Ethanol in non-alcoholic fermented beverages
On June 11, 2020, Health Canada published an information sheet for consumers on Ethanol in non-alcoholic fermented beverages. Fermented beverages such as kombucha, kefir and some soft drinks like ginger beer can contain low levels of ethanol (alcohol). Although these products are not made to be alcoholic, their ethanol content can vary depending on the fermentation process, distribution and storage conditions.
Companies selling fermented beverages are responsible for making sure their foods comply with all labelling and consumer protection requirements of the Safe Food for Canadians Regulations and Food and Drug Regulations, as well as any provincial or territorial requirements.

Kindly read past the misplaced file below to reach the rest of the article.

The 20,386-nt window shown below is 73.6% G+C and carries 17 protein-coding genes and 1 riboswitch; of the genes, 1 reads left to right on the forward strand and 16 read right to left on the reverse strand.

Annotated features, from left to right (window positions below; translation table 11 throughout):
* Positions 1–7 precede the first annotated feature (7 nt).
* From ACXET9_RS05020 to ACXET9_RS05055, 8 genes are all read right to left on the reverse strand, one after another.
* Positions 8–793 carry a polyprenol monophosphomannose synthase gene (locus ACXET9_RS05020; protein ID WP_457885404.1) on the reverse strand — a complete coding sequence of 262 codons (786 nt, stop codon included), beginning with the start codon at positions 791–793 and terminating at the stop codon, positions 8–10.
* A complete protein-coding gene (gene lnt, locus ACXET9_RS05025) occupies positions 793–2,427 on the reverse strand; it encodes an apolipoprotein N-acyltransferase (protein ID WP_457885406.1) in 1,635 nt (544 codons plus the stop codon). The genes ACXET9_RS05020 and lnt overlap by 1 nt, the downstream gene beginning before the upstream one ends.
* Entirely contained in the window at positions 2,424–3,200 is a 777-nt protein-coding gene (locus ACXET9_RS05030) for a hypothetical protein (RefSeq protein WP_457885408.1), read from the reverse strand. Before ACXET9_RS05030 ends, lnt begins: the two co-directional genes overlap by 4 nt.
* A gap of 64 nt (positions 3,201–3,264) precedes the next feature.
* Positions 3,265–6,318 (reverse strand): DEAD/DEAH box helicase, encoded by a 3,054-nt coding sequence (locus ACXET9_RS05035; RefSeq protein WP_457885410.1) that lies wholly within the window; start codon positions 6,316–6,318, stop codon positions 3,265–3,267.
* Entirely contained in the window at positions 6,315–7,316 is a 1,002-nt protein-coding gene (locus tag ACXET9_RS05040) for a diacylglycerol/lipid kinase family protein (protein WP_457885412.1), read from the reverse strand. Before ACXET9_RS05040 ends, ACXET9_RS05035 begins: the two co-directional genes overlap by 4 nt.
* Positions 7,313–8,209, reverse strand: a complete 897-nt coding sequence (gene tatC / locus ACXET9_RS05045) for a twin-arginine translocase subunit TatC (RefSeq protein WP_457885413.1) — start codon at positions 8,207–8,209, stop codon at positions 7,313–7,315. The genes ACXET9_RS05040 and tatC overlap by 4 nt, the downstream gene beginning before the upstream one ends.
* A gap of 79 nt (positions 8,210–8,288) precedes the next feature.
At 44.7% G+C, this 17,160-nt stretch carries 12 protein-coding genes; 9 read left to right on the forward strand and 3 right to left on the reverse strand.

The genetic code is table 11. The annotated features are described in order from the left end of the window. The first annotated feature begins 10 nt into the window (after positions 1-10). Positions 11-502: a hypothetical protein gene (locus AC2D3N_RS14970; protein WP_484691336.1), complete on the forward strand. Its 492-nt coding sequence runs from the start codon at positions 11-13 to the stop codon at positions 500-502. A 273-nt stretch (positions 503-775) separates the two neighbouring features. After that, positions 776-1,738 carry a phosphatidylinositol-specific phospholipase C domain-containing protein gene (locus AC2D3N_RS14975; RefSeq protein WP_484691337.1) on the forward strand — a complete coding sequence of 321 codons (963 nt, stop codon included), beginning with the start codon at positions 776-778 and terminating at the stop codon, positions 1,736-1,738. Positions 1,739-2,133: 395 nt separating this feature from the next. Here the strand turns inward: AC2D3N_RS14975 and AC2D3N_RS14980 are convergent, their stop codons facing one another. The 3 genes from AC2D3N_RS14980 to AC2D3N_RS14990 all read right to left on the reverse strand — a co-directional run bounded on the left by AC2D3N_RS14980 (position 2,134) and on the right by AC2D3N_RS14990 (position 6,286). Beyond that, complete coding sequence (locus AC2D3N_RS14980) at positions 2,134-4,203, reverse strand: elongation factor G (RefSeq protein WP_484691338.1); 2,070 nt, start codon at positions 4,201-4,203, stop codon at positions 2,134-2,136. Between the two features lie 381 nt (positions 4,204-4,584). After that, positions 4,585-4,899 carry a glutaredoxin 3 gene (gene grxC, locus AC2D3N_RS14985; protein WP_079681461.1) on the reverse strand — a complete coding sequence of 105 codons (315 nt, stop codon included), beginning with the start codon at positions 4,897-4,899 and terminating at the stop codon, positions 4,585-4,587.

Under the Food and Drugs Act and its regulations, beverages with 1.1% alcohol by volume (ABV) or greater are required to declare the alcohol content on the label.
Provinces and territories oversee the control, distribution and sale of alcoholic beverages in their own jurisdictions and may have additional requirements. For example, in most provinces and territories a beverage containing > 0.5% ABV would be considered to be an alcoholic product and subject to controlled sale.
The Canadian Food Inspection Agency (CFIA) continues to support food businesses in complying with the regulations, and takes enforcement action when any food is not in compliance with applicable legislation. Labelling requirements for alcoholic beverages can be found on the CFIA's website.
If you have further questions contact your local CFIA office for more information.
- Health Canada information sheet re: Ethanol in non-alcoholic fermented beverages
- Industry Labelling Tool
- Labelling requirements for alcoholic beverages
- Date modified: